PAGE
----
As of the 2010 United States Census, there were 13,333 people living in the county. 98.6% were White, 0.3% Native American, 0.1% Black or African American, 0.1% Asian, 0.2% of some other race and 0.7% of two or more races. 0.7% were Hispanic or Latino (of any race).

As of the census[16] of 2000, there were 13,332 people, 5,024 households, and 3,858 families living in the county. The population density was 43 per square mile (17/km2). There were 5,447 housing units at an average density of 18 per square mile (6.9/km2). The racial makeup of the county was 99.29% White, 0.15% Black or African American, 0.20% Native American, 0.08% Asian, 0.02% from other races, and 0.27% from two or more races. 0.42% of the population were Hispanic or Latino of any race. There is a significant Melungeon or mixed race group of Carmel Indians in Magoffin County. In a 2007 study by the U.S. Census Bureau, Magoffin County, along with Mitchell County in Iowa, was cited as the U.S. county having the largest percentage of individuals in the demographic category of "Non-Hispanic white alone."[17]

There were 5,024 households, out of which 37.50% had children under the age of 18 living with them, 61.90% were married couples living together, 11.20% had a female householder with no husband present, and 23.20% were non-families. 21.40% of all households were made up of individuals, and 8.20% had someone living alone who was 65 years of age or older. The average household size was 2.62 and the average family size was 3.04.

In the county, the population was spread out, with 26.80% under the age of 18, 10.10% from 18 to 24, 30.20% from 25 to 44, 22.40% from 45 to 64, and 10.60% who were 65 years of age or older. The median age was 34 years. For every 100 females there were 97.20 males. For every 100 females age 18 and over, there were 94.40 males.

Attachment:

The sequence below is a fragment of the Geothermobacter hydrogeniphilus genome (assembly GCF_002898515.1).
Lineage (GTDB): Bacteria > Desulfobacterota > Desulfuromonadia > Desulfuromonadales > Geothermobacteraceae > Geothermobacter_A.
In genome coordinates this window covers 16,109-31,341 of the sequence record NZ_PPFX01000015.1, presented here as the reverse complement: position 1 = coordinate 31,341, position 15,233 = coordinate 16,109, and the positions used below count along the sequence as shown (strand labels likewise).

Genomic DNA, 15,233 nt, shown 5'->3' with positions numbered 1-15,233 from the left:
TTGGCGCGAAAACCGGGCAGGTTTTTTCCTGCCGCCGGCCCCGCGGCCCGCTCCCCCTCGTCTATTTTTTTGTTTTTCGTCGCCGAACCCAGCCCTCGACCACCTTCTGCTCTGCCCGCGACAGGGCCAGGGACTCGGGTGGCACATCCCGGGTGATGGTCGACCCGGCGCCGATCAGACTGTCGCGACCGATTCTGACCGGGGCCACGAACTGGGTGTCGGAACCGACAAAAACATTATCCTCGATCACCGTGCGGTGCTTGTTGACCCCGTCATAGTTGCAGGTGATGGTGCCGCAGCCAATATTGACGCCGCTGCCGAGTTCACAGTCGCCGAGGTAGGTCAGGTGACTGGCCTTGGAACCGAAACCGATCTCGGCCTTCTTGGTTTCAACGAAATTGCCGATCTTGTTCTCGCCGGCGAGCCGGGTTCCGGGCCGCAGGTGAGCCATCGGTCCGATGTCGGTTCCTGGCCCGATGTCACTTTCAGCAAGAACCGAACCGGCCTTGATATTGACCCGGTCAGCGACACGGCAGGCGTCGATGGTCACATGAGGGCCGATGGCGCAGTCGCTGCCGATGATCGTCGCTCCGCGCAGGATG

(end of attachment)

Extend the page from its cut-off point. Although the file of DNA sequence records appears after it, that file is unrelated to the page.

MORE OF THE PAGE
The median income for a household in the county was $19,421, and the median income for a family was $24,031. Males had a median income of $27,745 versus $18,354 for females. The per capita income for the county was $10,685. About 31.20% of families and 36.60% of the population were below the poverty line, including 45.90% of those under age 18 and 29.10% of those age 65 or over.

Politics

Between 1932 and 2004, Magoffin County generally voted Democratic in presidential elections, however it has voted Republican since then. It voted for Democrat Andy Beshear for Governor in the 2019 election, but Republican for all other statewide offices.

United States presidential election results for Magoffin County, Kentucky[18]
Year Republican Democratic Third party
No.  % No.  % No.  %
2020 4,174 76.63% 1,214 22.29% 59 1.08%
2016 3,824 74.75% 1,172 22.91% 120 2.35%
2012 3,391 69.12% 1,433 29.21% 82 1.67%
2008 2,434 52.33% 2,105 45.26% 112 2.41%
2004 2,836 49.60% 2,843 49.72% 39 0.68%
2000 2,785 51.07% 2,603 47.74% 65 1.19%
1996 1,434 35.45% 2,249 55.60% 362 8.95%
1992 1,992 34.88% 3,261 57.10% 458 8.02%
1988 2,158 42.48% 2,895 56.99% 27 0.53%
1984 2,343 44.22% 2,942 55.53% 13 0.25%
1980 2,265 42.76% 2,986 56.37% 46 0.87%